Riders are invited to donate their brains to help form a greater understanding the long-term effects of concussion in sport.
The International Concussion and Head Injury Research Foundation (ICHIRF), led by Dr Michael Turner, is exploring whether repeated head trauma leads to neurological problems later in life (news, 28 January, 2016).
The project involves in-depth screening of jockeys, riders and other athletes who have had concussion, comparing their results to control subjects.
Dr Turner told H&H the next stage is to look at whether concussion can lead to the neurodegenerative disease, chronic traumatic encephalopathy (CTE).
CTE can only be diagnosed after death, when the brain can be examined for evidence. This is where the brain donation scheme comes into play.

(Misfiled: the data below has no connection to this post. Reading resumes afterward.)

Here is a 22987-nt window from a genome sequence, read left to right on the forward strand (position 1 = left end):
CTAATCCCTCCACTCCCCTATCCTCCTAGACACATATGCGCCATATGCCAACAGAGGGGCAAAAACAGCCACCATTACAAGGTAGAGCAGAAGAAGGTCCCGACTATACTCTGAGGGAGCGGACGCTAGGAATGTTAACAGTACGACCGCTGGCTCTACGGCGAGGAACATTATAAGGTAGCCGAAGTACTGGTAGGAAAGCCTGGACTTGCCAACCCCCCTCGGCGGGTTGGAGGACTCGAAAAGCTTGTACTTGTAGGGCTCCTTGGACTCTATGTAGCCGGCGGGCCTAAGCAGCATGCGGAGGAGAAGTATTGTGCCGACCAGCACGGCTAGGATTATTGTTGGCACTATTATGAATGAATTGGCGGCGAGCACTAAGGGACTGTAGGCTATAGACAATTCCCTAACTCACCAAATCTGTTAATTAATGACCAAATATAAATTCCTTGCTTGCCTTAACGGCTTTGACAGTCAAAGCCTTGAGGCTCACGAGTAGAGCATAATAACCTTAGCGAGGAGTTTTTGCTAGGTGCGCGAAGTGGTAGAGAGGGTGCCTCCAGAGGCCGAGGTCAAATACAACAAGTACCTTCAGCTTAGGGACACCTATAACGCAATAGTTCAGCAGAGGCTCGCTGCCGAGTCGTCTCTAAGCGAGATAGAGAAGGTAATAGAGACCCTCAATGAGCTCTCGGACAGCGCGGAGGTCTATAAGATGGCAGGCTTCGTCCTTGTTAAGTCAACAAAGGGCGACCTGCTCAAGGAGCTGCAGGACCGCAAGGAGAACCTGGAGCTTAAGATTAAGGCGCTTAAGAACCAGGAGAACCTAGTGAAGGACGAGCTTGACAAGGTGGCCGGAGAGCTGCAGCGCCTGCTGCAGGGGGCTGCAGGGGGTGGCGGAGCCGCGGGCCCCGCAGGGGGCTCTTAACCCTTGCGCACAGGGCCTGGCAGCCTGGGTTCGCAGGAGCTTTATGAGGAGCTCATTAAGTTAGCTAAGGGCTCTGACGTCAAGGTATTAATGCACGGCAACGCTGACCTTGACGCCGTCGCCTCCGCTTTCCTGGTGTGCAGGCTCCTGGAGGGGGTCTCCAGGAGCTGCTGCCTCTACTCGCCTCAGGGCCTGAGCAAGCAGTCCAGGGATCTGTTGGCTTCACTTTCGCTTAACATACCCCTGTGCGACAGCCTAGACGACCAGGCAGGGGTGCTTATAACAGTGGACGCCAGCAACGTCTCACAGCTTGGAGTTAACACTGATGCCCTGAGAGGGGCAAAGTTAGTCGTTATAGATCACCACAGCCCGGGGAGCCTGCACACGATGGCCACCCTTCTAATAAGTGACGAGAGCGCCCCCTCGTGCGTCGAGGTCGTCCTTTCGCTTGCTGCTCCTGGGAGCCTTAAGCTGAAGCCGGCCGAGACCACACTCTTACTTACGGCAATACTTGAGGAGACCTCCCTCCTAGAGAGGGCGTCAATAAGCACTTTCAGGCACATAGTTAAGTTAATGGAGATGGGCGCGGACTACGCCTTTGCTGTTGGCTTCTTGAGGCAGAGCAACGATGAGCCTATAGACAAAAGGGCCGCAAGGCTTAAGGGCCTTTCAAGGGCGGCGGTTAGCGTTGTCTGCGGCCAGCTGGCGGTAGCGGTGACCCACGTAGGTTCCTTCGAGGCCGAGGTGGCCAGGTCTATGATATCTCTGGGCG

“It sounds very gory but when you talk to friends, most are organ donors and have already come to the conclusion that they are happy to give up their organs to somebody else to save their life,” he said.
“We don’t need the brain to be active. We’re happy to wait until you’ve finished with it.”
Dr Turner explained that those donating their brains must be involved in the screening process, although those who are screened as part of the concussion project do not have to sign up to donate their brains.
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ICHIRF is looking for controls and those who have been concussed for brain donations, as well as more people, preferably aged over 50 to sign up for the screening process, which is free for participants.
The brain donation scheme is organised alongside the Queen’s Square Brain Bank at the UCL Institute of Neurology. Each brain examination will cost £5,000 and ICHIRF is looking for more sponsors of scheme.
For more information visit www.concussioninsport.org
For further information about the brain donation scheme and the ICHIRF project, including comments from Richard Pitman and Bob Champion, don’t miss this week’s H&H magazine, out on Thursday (31 May)